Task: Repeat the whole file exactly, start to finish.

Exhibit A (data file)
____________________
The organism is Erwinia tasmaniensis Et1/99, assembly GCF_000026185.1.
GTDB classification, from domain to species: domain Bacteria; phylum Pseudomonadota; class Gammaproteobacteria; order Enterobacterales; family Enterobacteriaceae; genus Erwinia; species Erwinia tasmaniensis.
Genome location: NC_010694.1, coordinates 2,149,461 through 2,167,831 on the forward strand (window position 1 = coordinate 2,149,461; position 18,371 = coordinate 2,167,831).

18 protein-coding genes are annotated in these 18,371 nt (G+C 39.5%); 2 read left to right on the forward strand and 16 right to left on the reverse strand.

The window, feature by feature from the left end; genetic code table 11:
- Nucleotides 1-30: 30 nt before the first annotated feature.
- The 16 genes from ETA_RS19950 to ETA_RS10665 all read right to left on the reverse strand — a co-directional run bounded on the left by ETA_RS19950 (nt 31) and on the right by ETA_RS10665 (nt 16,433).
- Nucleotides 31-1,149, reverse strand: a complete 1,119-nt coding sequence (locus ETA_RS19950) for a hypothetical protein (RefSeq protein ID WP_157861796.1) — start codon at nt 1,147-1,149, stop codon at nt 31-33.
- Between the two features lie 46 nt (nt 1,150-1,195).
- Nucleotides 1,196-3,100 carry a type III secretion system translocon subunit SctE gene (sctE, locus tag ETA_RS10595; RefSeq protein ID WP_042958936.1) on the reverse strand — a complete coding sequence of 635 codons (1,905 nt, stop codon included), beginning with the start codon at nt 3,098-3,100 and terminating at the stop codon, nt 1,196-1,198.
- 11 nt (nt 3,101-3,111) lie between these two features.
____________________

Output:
The organism is Erwinia tasmaniensis Et1/99, assembly GCF_000026185.1.
GTDB classification, from domain to species: domain Bacteria; phylum Pseudomonadota; class Gammaproteobacteria; order Enterobacterales; family Enterobacteriaceae; genus Erwinia; species Erwinia tasmaniensis.
Genome location: NC_010694.1, coordinates 2,149,461 through 2,167,831 on the forward strand (window position 1 = coordinate 2,149,461; position 18,371 = coordinate 2,167,831).

18 protein-coding genes are annotated in these 18,371 nt (G+C 39.5%); 2 read left to right on the forward strand and 16 right to left on the reverse strand.

The window, feature by feature from the left end; genetic code table 11:
- Nucleotides 1-30: 30 nt before the first annotated feature.
- The 16 genes from ETA_RS19950 to ETA_RS10665 all read right to left on the reverse strand — a co-directional run bounded on the left by ETA_RS19950 (nt 31) and on the right by ETA_RS10665 (nt 16,433).
- Nucleotides 31-1,149, reverse strand: a complete 1,119-nt coding sequence (locus ETA_RS19950) for a hypothetical protein (RefSeq protein ID WP_157861796.1) — start codon at nt 1,147-1,149, stop codon at nt 31-33.
- Between the two features lie 46 nt (nt 1,150-1,195).
- Nucleotides 1,196-3,100 carry a type III secretion system translocon subunit SctE gene (sctE, locus tag ETA_RS10595; RefSeq protein ID WP_042958936.1) on the reverse strand — a complete coding sequence of 635 codons (1,905 nt, stop codon included), beginning with the start codon at nt 3,098-3,100 and terminating at the stop codon, nt 1,196-1,198.
- 11 nt (nt 3,101-3,111) lie between these two features.